I love the Christian church.
Though as a young woman, I cringed at the patriarchy in my traditional black apostolic church, which made me feel like a dangerous object of male temptation that had to be covered from head to toe to prevent premarital sinning. Not to mention how it kept me from even dreaming about a call to ministry.
Though as an African-American, I still cringe over how the church used scriptures to justify cruelty and slavery, and in some circles uses them to justify racism to this day.
Though as a gay woman, I grieve over how my LGBTQ brothers and sisters have become disaffected from the church at best, while others have committed suicide, at worst, because of a belief instilled by the church that God hates them.
And as a reverend in a small nondenominational Christian church, I’ve ministered to a lot of people like me, still dealing with the ramifications of all that difficult history – and still feeling unwelcomed by various congregations for so many reasons.
Yet, despite all of the things that already divide us, we still come to church.
I come, because I love the God of my faith and I believe in the Holy Spirit’s power to unify and heal us all. Because that’s what churches do – at their best.
From my perspective, a repeal of the Johnson Amendment, which largely prohibits 501(c)(3) nonprofit organizations from being involved in politics, threatens all of that.
It threatens to create more divisions right where we need them the least.
The Free Speech Fairness Act, introduced in February, would amend the tax code to allow charitable organizations, including churches, to “make statements relating to political campaigns if such statements are made in the ordinary course of carrying out its tax exempt purpose.”
It’s seemingly a first step toward undoing then-Sen. Lyndon B. Johnson’s 1954 amendment to the Internal Revenue Code. A full repeal could see large churches become major political players: donating to campaigns, making endorsements, hosting debates – the possibilities seem endless.
I have visited and made myself at home in many houses of worship – Christian and otherwise – that I’m pretty sure hold political views that are different from my own.
It’s easy enough to suss out. Have a chat with a few of the members after service. Check out the bumper stickers on the cars in the parking lot. The worship leader may not directly endorse a candidate in a sermon, but you can often get a sense of who they might approve of by what social initiatives they support – or disagree with – and why. The black church in particular has a strong history of clergy running for and holding political office. It’s pretty easy to determine where they stand when they’re not behind a pulpit. Every church has its own culture and that’s a good thing.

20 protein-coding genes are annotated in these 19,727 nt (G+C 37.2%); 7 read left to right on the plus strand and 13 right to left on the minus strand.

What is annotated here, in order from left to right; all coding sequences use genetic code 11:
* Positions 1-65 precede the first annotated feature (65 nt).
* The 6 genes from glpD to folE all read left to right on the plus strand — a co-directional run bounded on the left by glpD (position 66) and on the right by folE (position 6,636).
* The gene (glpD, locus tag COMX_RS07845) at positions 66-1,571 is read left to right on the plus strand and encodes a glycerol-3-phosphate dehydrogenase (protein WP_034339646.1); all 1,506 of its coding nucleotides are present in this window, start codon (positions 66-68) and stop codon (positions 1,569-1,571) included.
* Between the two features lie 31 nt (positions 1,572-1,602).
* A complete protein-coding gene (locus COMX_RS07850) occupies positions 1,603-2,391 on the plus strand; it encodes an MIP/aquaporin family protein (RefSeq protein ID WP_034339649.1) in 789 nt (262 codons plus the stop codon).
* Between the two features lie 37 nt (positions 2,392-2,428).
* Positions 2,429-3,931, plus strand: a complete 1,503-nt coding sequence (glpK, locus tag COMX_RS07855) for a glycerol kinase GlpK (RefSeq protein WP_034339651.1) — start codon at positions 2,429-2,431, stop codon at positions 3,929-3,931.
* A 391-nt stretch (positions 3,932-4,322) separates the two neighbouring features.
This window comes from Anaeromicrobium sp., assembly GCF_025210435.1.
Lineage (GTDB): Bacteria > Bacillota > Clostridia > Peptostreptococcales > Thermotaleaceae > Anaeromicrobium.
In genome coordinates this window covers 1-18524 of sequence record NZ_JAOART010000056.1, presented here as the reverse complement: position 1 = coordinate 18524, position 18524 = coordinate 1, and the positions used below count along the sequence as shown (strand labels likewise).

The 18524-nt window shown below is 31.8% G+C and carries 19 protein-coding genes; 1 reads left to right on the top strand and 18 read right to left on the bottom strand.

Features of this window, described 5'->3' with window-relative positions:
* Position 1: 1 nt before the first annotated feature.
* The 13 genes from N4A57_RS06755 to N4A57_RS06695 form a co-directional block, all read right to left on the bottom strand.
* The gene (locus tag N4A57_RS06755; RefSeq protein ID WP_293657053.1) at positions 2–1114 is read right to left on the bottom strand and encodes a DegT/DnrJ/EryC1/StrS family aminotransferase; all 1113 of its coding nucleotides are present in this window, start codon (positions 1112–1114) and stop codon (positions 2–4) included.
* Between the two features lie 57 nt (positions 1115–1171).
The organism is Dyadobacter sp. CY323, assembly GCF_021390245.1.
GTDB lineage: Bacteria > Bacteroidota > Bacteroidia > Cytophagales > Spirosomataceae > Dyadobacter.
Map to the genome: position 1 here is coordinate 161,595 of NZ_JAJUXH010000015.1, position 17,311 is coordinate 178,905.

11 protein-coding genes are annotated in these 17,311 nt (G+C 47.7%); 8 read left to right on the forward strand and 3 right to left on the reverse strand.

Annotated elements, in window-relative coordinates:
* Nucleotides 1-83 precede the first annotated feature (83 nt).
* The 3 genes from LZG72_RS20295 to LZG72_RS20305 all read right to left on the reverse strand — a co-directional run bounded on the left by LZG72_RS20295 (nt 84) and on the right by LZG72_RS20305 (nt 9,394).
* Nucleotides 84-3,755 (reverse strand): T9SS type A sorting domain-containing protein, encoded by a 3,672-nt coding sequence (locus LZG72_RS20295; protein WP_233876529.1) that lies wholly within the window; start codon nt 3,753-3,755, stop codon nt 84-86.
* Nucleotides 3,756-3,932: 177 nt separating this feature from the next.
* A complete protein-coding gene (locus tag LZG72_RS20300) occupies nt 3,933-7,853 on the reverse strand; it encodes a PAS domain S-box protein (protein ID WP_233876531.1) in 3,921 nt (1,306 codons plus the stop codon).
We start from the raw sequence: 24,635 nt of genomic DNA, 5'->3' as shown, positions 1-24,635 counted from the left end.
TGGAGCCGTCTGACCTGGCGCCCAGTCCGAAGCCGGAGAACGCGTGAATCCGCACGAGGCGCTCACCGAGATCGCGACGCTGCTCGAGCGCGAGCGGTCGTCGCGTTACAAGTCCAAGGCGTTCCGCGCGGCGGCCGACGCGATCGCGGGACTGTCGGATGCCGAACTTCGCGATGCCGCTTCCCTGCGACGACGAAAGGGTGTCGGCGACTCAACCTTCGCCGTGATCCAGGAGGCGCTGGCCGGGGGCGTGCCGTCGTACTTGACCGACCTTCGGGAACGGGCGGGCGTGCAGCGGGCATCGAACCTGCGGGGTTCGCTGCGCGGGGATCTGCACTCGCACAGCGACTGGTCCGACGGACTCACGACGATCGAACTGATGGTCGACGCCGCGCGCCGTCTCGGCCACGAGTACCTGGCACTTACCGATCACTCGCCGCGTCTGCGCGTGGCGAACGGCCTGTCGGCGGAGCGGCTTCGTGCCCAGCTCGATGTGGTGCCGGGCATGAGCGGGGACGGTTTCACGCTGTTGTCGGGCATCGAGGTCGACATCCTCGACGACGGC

Yet, I made myself at home in houses of worship of various political stripes because I love the Christian church. I love hearing a good exegesis of the scriptures, and I believe in a God who has the power to call us together – no matter what your race, color, class, sexual orientation or denomination.
In 1960, the Rev. Martin Luther King Jr. was famously quoted as saying that one of the most “shameful” tragedies of our nation is that “11 o’clock on Sunday morning is one of the most segregated hours, if not the most segregated hour in Christian America.” I don’t know that things have improved too much since then.
If the Johnson Amendment were repealed, it would only further darken those lines of segregation and further hinder our progress toward unity.
I don’t know that I’d feel as comfortable walking into a church with strong political endorsements. And even if I did bring myself to go in, would I give an offering if I knew it could be used to support a candidate I disagreed with? Offerings have been withheld by parishioners for far less.
Would my congregation leave if they knew I supported former Mayor Michael Bloomberg’s third term? Please don’t tell them. Could I have forced them to agree by endorsing him from the pulpit? Should I have? My own wife didn’t agree with my political choice. First. Time. Ever.
These are not the questions I want running through my head when I go to church, or when I plan my sermons. I’d rather think about the places in our faith where there is common ground. I’d rather think about ways of interpreting scripture, not ways of interpreting some candidate’s political platform.
Some argue a repeal of the Johnson Amendment would finally return free speech to the pulpit. But with all of the skeletons in the closet of the Christian church’s history, I’m less concerned about the Internal Revenue Service seemingly “censoring” preachers’ sermons, and more concerned about what some pastors would say without those restrictions in place.
So now I suppose you can guess who I voted for in the last presidential election.
But you won’t hear about that in my next sermon.
Aimée Simpierre is the Editor-at-Large of New York Nonprofit Media and a reverend at the Potter’s House Church of the Living God in Brooklyn.